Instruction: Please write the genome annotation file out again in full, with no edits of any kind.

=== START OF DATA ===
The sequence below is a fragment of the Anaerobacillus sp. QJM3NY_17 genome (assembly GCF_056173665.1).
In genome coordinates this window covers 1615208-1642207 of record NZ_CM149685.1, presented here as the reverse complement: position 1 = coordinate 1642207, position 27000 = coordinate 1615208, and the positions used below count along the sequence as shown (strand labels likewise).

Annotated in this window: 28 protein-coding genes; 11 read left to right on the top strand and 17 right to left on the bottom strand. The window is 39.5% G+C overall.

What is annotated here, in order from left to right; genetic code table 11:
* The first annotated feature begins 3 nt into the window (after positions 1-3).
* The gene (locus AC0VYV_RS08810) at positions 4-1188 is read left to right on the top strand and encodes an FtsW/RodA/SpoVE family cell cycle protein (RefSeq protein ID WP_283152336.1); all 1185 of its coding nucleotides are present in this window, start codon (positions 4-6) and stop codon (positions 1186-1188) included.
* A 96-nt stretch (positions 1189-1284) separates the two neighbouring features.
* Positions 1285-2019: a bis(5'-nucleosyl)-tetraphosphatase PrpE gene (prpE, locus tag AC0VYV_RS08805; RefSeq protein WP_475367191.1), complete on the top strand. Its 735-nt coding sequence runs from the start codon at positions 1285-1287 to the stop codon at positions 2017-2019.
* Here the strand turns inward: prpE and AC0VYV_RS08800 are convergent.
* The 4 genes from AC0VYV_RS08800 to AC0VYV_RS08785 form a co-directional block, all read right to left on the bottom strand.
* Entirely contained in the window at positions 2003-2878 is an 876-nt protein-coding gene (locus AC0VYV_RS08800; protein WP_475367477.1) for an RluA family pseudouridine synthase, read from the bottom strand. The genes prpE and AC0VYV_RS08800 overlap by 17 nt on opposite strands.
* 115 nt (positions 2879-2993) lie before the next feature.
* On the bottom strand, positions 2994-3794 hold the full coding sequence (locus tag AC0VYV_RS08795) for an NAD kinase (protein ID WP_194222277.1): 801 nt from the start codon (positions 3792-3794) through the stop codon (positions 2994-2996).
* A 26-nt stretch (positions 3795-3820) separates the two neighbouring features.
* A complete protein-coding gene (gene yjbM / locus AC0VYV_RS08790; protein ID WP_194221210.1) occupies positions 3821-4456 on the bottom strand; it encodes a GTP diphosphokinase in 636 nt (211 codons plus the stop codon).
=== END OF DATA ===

The sequence below is a fragment of the Anaerobacillus sp. QJM3NY_17 genome (assembly GCF_056173665.1).
In genome coordinates this window covers 1615208-1642207 of record NZ_CM149685.1, presented here as the reverse complement: position 1 = coordinate 1642207, position 27000 = coordinate 1615208, and the positions used below count along the sequence as shown (strand labels likewise).

Annotated in this window: 28 protein-coding genes; 11 read left to right on the top strand and 17 right to left on the bottom strand. The window is 39.5% G+C overall.

What is annotated here, in order from left to right; genetic code table 11:
* The first annotated feature begins 3 nt into the window (after positions 1-3).
* The gene (locus AC0VYV_RS08810) at positions 4-1188 is read left to right on the top strand and encodes an FtsW/RodA/SpoVE family cell cycle protein (RefSeq protein ID WP_283152336.1); all 1185 of its coding nucleotides are present in this window, start codon (positions 4-6) and stop codon (positions 1186-1188) included.
* A 96-nt stretch (positions 1189-1284) separates the two neighbouring features.
* Positions 1285-2019: a bis(5'-nucleosyl)-tetraphosphatase PrpE gene (prpE, locus tag AC0VYV_RS08805; RefSeq protein WP_475367191.1), complete on the top strand. Its 735-nt coding sequence runs from the start codon at positions 1285-1287 to the stop codon at positions 2017-2019.
* Here the strand turns inward: prpE and AC0VYV_RS08800 are convergent.
* The 4 genes from AC0VYV_RS08800 to AC0VYV_RS08785 form a co-directional block, all read right to left on the bottom strand.
* Entirely contained in the window at positions 2003-2878 is an 876-nt protein-coding gene (locus AC0VYV_RS08800; protein WP_475367477.1) for an RluA family pseudouridine synthase, read from the bottom strand. The genes prpE and AC0VYV_RS08800 overlap by 17 nt on opposite strands.
* 115 nt (positions 2879-2993) lie before the next feature.
* On the bottom strand, positions 2994-3794 hold the full coding sequence (locus tag AC0VYV_RS08795) for an NAD kinase (protein ID WP_194222277.1): 801 nt from the start codon (positions 3792-3794) through the stop codon (positions 2994-2996).
* A 26-nt stretch (positions 3795-3820) separates the two neighbouring features.
* A complete protein-coding gene (gene yjbM / locus AC0VYV_RS08790; protein ID WP_194221210.1) occupies positions 3821-4456 on the bottom strand; it encodes a GTP diphosphokinase in 636 nt (211 codons plus the stop codon).